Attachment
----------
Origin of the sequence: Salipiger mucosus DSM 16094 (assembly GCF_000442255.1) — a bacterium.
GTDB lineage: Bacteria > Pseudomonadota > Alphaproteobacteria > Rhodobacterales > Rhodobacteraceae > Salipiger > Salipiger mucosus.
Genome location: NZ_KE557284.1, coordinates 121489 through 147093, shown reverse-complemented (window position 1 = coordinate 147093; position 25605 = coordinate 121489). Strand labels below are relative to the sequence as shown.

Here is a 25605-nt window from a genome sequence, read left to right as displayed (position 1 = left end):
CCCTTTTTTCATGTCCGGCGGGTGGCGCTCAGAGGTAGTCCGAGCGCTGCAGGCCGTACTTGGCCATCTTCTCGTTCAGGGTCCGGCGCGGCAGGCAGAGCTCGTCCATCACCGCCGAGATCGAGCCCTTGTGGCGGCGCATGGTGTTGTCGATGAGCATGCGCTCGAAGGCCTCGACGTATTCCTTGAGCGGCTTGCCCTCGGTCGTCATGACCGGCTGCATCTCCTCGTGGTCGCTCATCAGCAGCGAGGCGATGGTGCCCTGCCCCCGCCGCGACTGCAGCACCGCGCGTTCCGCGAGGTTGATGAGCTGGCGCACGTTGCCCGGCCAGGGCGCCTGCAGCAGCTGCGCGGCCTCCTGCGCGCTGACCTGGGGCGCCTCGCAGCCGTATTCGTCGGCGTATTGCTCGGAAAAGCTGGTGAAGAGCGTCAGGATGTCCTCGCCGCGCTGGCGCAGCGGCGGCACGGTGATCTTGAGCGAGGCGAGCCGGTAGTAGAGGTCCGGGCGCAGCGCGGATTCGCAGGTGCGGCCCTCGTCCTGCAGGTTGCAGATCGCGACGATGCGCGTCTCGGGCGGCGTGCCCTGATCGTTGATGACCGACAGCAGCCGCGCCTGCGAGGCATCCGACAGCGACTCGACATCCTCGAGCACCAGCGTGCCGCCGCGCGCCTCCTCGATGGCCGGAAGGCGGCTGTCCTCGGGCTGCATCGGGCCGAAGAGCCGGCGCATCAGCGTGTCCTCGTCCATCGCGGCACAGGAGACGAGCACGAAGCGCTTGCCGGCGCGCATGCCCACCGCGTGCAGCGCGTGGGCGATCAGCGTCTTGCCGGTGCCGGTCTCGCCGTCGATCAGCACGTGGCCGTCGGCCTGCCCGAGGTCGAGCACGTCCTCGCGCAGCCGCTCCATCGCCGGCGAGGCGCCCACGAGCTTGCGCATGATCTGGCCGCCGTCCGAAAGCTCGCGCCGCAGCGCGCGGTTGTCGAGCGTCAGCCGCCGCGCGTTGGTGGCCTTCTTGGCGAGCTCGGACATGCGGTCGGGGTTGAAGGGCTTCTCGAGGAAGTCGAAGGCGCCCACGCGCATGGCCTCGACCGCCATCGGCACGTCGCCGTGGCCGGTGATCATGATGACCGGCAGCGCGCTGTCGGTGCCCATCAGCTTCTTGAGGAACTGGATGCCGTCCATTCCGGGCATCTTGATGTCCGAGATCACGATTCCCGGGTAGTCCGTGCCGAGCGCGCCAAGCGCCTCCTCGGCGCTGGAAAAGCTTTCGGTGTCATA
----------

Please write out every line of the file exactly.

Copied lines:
Origin of the sequence: Salipiger mucosus DSM 16094 (assembly GCF_000442255.1) — a bacterium.
GTDB lineage: Bacteria > Pseudomonadota > Alphaproteobacteria > Rhodobacterales > Rhodobacteraceae > Salipiger > Salipiger mucosus.
Genome location: NZ_KE557284.1, coordinates 121489 through 147093, shown reverse-complemented (window position 1 = coordinate 147093; position 25605 = coordinate 121489). Strand labels below are relative to the sequence as shown.

Here is a 25605-nt window from a genome sequence, read left to right as displayed (position 1 = left end):
CCCTTTTTTCATGTCCGGCGGGTGGCGCTCAGAGGTAGTCCGAGCGCTGCAGGCCGTACTTGGCCATCTTCTCGTTCAGGGTCCGGCGCGGCAGGCAGAGCTCGTCCATCACCGCCGAGATCGAGCCCTTGTGGCGGCGCATGGTGTTGTCGATGAGCATGCGCTCGAAGGCCTCGACGTATTCCTTGAGCGGCTTGCCCTCGGTCGTCATGACCGGCTGCATCTCCTCGTGGTCGCTCATCAGCAGCGAGGCGATGGTGCCCTGCCCCCGCCGCGACTGCAGCACCGCGCGTTCCGCGAGGTTGATGAGCTGGCGCACGTTGCCCGGCCAGGGCGCCTGCAGCAGCTGCGCGGCCTCCTGCGCGCTGACCTGGGGCGCCTCGCAGCCGTATTCGTCGGCGTATTGCTCGGAAAAGCTGGTGAAGAGCGTCAGGATGTCCTCGCCGCGCTGGCGCAGCGGCGGCACGGTGATCTTGAGCGAGGCGAGCCGGTAGTAGAGGTCCGGGCGCAGCGCGGATTCGCAGGTGCGGCCCTCGTCCTGCAGGTTGCAGATCGCGACGATGCGCGTCTCGGGCGGCGTGCCCTGATCGTTGATGACCGACAGCAGCCGCGCCTGCGAGGCATCCGACAGCGACTCGACATCCTCGAGCACCAGCGTGCCGCCGCGCGCCTCCTCGATGGCCGGAAGGCGGCTGTCCTCGGGCTGCATCGGGCCGAAGAGCCGGCGCATCAGCGTGTCCTCGTCCATCGCGGCACAGGAGACGAGCACGAAGCGCTTGCCGGCGCGCATGCCCACCGCGTGCAGCGCGTGGGCGATCAGCGTCTTGCCGGTGCCGGTCTCGCCGTCGATCAGCACGTGGCCGTCGGCCTGCCCGAGGTCGAGCACGTCCTCGCGCAGCCGCTCCATCGCCGGCGAGGCGCCCACGAGCTTGCGCATGATCTGGCCGCCGTCCGAAAGCTCGCGCCGCAGCGCGCGGTTGTCGAGCGTCAGCCGCCGCGCGTTGGTGGCCTTCTTGGCGAGCTCGGACATGCGGTCGGGGTTGAAGGGCTTCTCGAGGAAGTCGAAGGCGCCCACGCGCATGGCCTCGACCGCCATCGGCACGTCGCCGTGGCCGGTGATCATGATGACCGGCAGCGCGCTGTCGGTGCCCATCAGCTTCTTGAGGAACTGGATGCCGTCCATTCCGGGCATCTTGATGTCCGAGATCACGATTCCCGGGTAGTCCGTGCCGAGCGCGCCAAGCGCCTCCTCGGCGCTGGAAAAGCTTTCGGTGTCATA